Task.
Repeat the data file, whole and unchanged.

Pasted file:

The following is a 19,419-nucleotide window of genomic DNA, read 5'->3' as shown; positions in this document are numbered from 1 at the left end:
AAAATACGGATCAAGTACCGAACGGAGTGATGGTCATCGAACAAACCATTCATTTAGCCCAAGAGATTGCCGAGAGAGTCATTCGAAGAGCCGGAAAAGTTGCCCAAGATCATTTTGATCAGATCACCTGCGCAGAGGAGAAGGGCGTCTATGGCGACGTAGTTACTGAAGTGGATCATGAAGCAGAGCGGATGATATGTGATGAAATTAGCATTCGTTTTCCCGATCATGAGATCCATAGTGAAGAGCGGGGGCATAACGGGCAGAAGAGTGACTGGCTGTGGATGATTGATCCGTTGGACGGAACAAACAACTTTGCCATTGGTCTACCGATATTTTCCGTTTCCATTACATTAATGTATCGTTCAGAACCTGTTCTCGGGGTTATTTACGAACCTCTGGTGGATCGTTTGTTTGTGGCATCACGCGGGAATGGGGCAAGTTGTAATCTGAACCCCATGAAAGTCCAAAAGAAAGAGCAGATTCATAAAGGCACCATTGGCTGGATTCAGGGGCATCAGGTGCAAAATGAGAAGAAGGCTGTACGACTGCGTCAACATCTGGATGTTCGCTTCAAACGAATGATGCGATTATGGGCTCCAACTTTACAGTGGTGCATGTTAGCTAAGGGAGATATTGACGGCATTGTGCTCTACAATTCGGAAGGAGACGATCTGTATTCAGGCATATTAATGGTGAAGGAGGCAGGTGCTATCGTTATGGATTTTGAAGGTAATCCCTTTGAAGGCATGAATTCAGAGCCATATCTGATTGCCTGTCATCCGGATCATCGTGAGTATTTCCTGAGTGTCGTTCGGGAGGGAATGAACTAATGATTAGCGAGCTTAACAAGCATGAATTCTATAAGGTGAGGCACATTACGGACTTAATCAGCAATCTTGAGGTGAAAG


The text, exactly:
The following is a 19,419-nucleotide window of genomic DNA, read 5'->3' as shown; positions in this document are numbered from 1 at the left end:
AAAATACGGATCAAGTACCGAACGGAGTGATGGTCATCGAACAAACCATTCATTTAGCCCAAGAGATTGCCGAGAGAGTCATTCGAAGAGCCGGAAAAGTTGCCCAAGATCATTTTGATCAGATCACCTGCGCAGAGGAGAAGGGCGTCTATGGCGACGTAGTTACTGAAGTGGATCATGAAGCAGAGCGGATGATATGTGATGAAATTAGCATTCGTTTTCCCGATCATGAGATCCATAGTGAAGAGCGGGGGCATAACGGGCAGAAGAGTGACTGGCTGTGGATGATTGATCCGTTGGACGGAACAAACAACTTTGCCATTGGTCTACCGATATTTTCCGTTTCCATTACATTAATGTATCGTTCAGAACCTGTTCTCGGGGTTATTTACGAACCTCTGGTGGATCGTTTGTTTGTGGCATCACGCGGGAATGGGGCAAGTTGTAATCTGAACCCCATGAAAGTCCAAAAGAAAGAGCAGATTCATAAAGGCACCATTGGCTGGATTCAGGGGCATCAGGTGCAAAATGAGAAGAAGGCTGTACGACTGCGTCAACATCTGGATGTTCGCTTCAAACGAATGATGCGATTATGGGCTCCAACTTTACAGTGGTGCATGTTAGCTAAGGGAGATATTGACGGCATTGTGCTCTACAATTCGGAAGGAGACGATCTGTATTCAGGCATATTAATGGTGAAGGAGGCAGGTGCTATCGTTATGGATTTTGAAGGTAATCCCTTTGAAGGCATGAATTCAGAGCCATATCTGATTGCCTGTCATCCGGATCATCGTGAGTATTTCCTGAGTGTCGTTCGGGAGGGAATGAACTAATGATTAGCGAGCTTAACAAGCATGAATTCTATAAGGTGAGGCACATTACGGACTTAATCAGCAATCTTGAGGTGAAAG